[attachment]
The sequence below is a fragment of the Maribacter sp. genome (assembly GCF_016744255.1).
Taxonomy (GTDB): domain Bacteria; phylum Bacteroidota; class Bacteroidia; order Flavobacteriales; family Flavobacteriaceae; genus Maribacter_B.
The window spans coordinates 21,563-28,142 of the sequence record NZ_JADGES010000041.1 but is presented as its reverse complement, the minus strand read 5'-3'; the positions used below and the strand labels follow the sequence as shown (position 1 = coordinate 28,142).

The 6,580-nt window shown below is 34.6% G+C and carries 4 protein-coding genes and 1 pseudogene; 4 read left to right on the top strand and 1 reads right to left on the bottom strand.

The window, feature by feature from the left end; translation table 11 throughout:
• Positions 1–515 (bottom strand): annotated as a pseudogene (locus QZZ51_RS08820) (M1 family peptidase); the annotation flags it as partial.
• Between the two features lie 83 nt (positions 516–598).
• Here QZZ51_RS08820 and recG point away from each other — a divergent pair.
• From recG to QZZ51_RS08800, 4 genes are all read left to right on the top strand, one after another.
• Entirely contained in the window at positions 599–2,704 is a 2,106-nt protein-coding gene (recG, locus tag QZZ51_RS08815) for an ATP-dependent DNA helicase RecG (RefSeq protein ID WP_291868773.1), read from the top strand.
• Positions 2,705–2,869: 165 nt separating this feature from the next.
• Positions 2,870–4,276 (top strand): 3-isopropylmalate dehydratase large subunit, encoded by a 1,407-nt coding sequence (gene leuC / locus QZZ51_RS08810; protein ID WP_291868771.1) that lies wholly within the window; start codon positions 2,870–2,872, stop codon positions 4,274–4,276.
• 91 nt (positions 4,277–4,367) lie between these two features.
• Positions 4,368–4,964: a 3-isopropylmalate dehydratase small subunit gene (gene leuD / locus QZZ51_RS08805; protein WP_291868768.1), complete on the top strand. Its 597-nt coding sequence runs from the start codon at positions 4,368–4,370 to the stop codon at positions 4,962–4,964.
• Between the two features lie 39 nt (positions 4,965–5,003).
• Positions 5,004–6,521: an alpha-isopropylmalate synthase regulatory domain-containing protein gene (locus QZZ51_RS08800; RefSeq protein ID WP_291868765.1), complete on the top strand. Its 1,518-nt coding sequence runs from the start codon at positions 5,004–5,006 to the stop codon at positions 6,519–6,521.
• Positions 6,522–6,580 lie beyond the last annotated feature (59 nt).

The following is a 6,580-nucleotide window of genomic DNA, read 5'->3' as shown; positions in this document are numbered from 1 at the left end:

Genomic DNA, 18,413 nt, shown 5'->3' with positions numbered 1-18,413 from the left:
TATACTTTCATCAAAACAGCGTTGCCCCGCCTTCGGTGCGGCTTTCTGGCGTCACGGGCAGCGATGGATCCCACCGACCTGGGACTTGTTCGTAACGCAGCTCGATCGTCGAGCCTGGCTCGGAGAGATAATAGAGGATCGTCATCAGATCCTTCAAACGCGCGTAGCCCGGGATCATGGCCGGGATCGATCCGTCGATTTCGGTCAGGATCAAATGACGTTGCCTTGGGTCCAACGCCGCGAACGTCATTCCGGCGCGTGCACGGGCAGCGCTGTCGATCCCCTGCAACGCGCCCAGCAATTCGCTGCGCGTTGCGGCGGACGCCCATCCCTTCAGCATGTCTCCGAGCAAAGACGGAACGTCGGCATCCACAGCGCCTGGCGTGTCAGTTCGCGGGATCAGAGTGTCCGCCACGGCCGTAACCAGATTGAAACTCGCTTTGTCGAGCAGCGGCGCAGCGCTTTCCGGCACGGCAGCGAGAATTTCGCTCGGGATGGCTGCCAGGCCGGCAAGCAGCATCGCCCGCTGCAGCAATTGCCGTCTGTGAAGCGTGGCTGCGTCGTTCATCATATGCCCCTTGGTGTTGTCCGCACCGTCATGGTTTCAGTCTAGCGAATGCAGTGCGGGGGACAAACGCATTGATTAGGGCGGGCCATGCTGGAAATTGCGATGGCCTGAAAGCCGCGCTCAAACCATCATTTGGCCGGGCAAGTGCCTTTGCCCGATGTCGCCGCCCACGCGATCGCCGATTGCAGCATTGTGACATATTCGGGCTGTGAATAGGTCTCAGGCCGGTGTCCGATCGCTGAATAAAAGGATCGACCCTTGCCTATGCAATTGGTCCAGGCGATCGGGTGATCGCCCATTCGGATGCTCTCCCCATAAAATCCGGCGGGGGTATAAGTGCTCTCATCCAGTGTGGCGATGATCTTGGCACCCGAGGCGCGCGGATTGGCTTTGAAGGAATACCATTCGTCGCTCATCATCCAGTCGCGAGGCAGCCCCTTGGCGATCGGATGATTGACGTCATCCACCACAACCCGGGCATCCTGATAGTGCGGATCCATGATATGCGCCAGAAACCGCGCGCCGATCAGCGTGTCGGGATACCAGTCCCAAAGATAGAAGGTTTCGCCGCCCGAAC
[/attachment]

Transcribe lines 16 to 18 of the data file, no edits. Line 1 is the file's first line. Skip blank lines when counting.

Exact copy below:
• Positions 5,004–6,521: an alpha-isopropylmalate synthase regulatory domain-containing protein gene (locus QZZ51_RS08800; RefSeq protein ID WP_291868765.1), complete on the top strand. Its 1,518-nt coding sequence runs from the start codon at positions 5,004–5,006 to the stop codon at positions 6,519–6,521.
• Positions 6,522–6,580 lie beyond the last annotated feature (59 nt).

The following is a 6,580-nucleotide window of genomic DNA, read 5'->3' as shown; positions in this document are numbered from 1 at the left end: